2018 Snowshoe Retreats Open for Registration!

WINTER RETREAT REGISTRATION IS NOW OPEN!

 

Sign up for a winter snowshoe retreat.  Due to popular demand, we have added a second winter retreat for 2018.  Our snowshoe retreats fill up quickly, so don’t delay! Because we are limited in the number of snowshoe retreats we can offer, and space is thus limited, we do give preference to people who have not been on a retreat, or have not been on a snowshoe retreat. 

 

Our 2018 winter  trips are:

March 16 – 18 (Friday – Sunday):  YMCA of the Rockies, Rocky Mountain National Park

 

April 9 – 11 (Monday – Wednesday):  THE 10th Mtn. Division Hut

 

At the bottom of this page, past the listings for these trips, is a registration form.  PLEASE check your calendars carefully when registering for these trips.  Be sure you don’t have a conflict. And be sure to select the trip and date that you want!

 

For 2018, Live By Living will offer eleven cancer survivor/caregiver retreats.  We are opening the registration for the 2 Winter trips now,  stay-tuned for the Summer & Fall retreats.  All trips are open to cancer survivors and their caregivers. (In our book, once you have been diagnosed with cancer, you are a “survivor.” “Caregiver” means a spouse, grown child, parent, or a good friend. Sorry, no dogs allowed on retreats.)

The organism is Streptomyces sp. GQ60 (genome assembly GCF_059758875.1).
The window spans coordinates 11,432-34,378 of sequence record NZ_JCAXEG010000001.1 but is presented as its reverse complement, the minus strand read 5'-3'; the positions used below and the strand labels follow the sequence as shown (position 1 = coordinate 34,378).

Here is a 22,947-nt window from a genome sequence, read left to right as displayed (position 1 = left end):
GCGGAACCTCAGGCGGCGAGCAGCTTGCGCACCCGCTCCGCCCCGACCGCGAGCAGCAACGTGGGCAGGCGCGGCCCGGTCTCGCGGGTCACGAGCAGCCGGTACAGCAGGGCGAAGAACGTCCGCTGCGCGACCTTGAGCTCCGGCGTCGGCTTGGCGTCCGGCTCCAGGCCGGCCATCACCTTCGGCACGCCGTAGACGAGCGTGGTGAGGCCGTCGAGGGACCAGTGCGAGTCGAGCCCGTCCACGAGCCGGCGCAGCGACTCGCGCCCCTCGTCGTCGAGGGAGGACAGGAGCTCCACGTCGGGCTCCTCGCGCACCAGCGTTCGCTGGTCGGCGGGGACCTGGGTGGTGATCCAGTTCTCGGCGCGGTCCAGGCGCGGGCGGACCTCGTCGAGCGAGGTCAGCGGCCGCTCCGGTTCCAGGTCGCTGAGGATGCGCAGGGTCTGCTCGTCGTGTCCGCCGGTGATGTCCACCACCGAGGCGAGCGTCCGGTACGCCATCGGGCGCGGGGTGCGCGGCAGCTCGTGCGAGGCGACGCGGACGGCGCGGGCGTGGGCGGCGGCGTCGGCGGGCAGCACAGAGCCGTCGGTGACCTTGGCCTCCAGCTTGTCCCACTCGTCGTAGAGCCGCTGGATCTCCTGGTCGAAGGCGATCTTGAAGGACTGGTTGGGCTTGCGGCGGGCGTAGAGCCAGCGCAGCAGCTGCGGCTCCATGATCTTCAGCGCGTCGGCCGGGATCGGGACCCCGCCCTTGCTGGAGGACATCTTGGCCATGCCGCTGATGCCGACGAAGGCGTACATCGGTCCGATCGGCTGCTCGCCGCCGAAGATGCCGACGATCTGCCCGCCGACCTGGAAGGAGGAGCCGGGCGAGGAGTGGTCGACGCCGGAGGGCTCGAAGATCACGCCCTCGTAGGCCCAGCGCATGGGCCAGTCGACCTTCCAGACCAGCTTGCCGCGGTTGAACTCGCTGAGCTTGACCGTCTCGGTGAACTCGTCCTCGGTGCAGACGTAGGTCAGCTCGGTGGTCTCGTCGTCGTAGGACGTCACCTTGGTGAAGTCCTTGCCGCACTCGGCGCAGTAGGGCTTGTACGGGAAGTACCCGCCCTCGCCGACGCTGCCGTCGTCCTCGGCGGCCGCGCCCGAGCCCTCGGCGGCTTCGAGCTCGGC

Trip costs: Zero!  But, you can pay it forward.

 

We are glad to announce that our 2018 retreats are FREE, thanks to our generous sponsors.

After you attend one of our retreats, we do ask that you “pay it forward” in some manner so that others can participate as well. To find out how you can do this, click here.

 

What trip should I go on?

This year, we have two types of  retreats on tap.  “Hut trips” are our traditional retreats, where we snowshoe to beautiful log cabins high in the Rockies.  Our other retreats are based at the YMCA Conference Center in Estes Park where we will spend our days hiking/snowshoeing in Rocky Mountain National Park.

There are two things you might want to consider when choosing your retreat:  your fitness level, and the type of accommodations that are offered.